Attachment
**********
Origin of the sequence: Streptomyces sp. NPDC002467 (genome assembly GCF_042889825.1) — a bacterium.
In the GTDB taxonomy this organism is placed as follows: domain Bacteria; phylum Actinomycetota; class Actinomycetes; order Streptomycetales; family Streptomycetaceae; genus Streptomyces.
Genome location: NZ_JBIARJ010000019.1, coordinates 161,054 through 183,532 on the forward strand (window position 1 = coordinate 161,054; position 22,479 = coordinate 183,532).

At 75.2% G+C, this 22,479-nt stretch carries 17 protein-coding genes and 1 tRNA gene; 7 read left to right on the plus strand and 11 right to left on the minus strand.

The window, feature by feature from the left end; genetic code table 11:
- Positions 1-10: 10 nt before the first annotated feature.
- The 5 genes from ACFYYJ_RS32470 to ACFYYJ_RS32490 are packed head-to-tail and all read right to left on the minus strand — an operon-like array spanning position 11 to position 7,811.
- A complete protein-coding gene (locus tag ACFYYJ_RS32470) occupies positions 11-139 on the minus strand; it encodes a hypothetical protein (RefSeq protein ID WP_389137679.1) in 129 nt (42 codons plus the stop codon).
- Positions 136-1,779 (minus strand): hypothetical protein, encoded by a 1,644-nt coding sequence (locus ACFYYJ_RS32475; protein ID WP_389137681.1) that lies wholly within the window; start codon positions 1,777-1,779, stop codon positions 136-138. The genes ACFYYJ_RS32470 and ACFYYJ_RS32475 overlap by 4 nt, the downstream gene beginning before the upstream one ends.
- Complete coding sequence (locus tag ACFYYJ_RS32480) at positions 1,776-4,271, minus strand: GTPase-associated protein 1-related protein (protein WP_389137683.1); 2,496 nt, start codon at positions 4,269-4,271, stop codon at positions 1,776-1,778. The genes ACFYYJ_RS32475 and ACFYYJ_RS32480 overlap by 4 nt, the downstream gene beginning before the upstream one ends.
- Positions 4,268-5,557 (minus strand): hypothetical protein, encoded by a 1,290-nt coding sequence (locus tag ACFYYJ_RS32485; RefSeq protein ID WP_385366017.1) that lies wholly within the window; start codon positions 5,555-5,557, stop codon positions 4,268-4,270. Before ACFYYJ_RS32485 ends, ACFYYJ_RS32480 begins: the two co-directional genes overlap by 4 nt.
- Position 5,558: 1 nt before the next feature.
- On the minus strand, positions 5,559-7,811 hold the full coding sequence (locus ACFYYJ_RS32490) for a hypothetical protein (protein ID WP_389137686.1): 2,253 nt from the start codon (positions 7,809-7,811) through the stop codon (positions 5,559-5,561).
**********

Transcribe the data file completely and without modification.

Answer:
Origin of the sequence: Streptomyces sp. NPDC002467 (genome assembly GCF_042889825.1) — a bacterium.
In the GTDB taxonomy this organism is placed as follows: domain Bacteria; phylum Actinomycetota; class Actinomycetes; order Streptomycetales; family Streptomycetaceae; genus Streptomyces.
Genome location: NZ_JBIARJ010000019.1, coordinates 161,054 through 183,532 on the forward strand (window position 1 = coordinate 161,054; position 22,479 = coordinate 183,532).

At 75.2% G+C, this 22,479-nt stretch carries 17 protein-coding genes and 1 tRNA gene; 7 read left to right on the plus strand and 11 right to left on the minus strand.

The window, feature by feature from the left end; genetic code table 11:
- Positions 1-10: 10 nt before the first annotated feature.
- The 5 genes from ACFYYJ_RS32470 to ACFYYJ_RS32490 are packed head-to-tail and all read right to left on the minus strand — an operon-like array spanning position 11 to position 7,811.
- A complete protein-coding gene (locus tag ACFYYJ_RS32470) occupies positions 11-139 on the minus strand; it encodes a hypothetical protein (RefSeq protein ID WP_389137679.1) in 129 nt (42 codons plus the stop codon).
- Positions 136-1,779 (minus strand): hypothetical protein, encoded by a 1,644-nt coding sequence (locus ACFYYJ_RS32475; protein ID WP_389137681.1) that lies wholly within the window; start codon positions 1,777-1,779, stop codon positions 136-138. The genes ACFYYJ_RS32470 and ACFYYJ_RS32475 overlap by 4 nt, the downstream gene beginning before the upstream one ends.
- Complete coding sequence (locus tag ACFYYJ_RS32480) at positions 1,776-4,271, minus strand: GTPase-associated protein 1-related protein (protein WP_389137683.1); 2,496 nt, start codon at positions 4,269-4,271, stop codon at positions 1,776-1,778. The genes ACFYYJ_RS32475 and ACFYYJ_RS32480 overlap by 4 nt, the downstream gene beginning before the upstream one ends.
- Positions 4,268-5,557 (minus strand): hypothetical protein, encoded by a 1,290-nt coding sequence (locus tag ACFYYJ_RS32485; RefSeq protein ID WP_385366017.1) that lies wholly within the window; start codon positions 5,555-5,557, stop codon positions 4,268-4,270. Before ACFYYJ_RS32485 ends, ACFYYJ_RS32480 begins: the two co-directional genes overlap by 4 nt.
- Position 5,558: 1 nt before the next feature.
- On the minus strand, positions 5,559-7,811 hold the full coding sequence (locus ACFYYJ_RS32490) for a hypothetical protein (protein ID WP_389137686.1): 2,253 nt from the start codon (positions 7,809-7,811) through the stop codon (positions 5,559-5,561).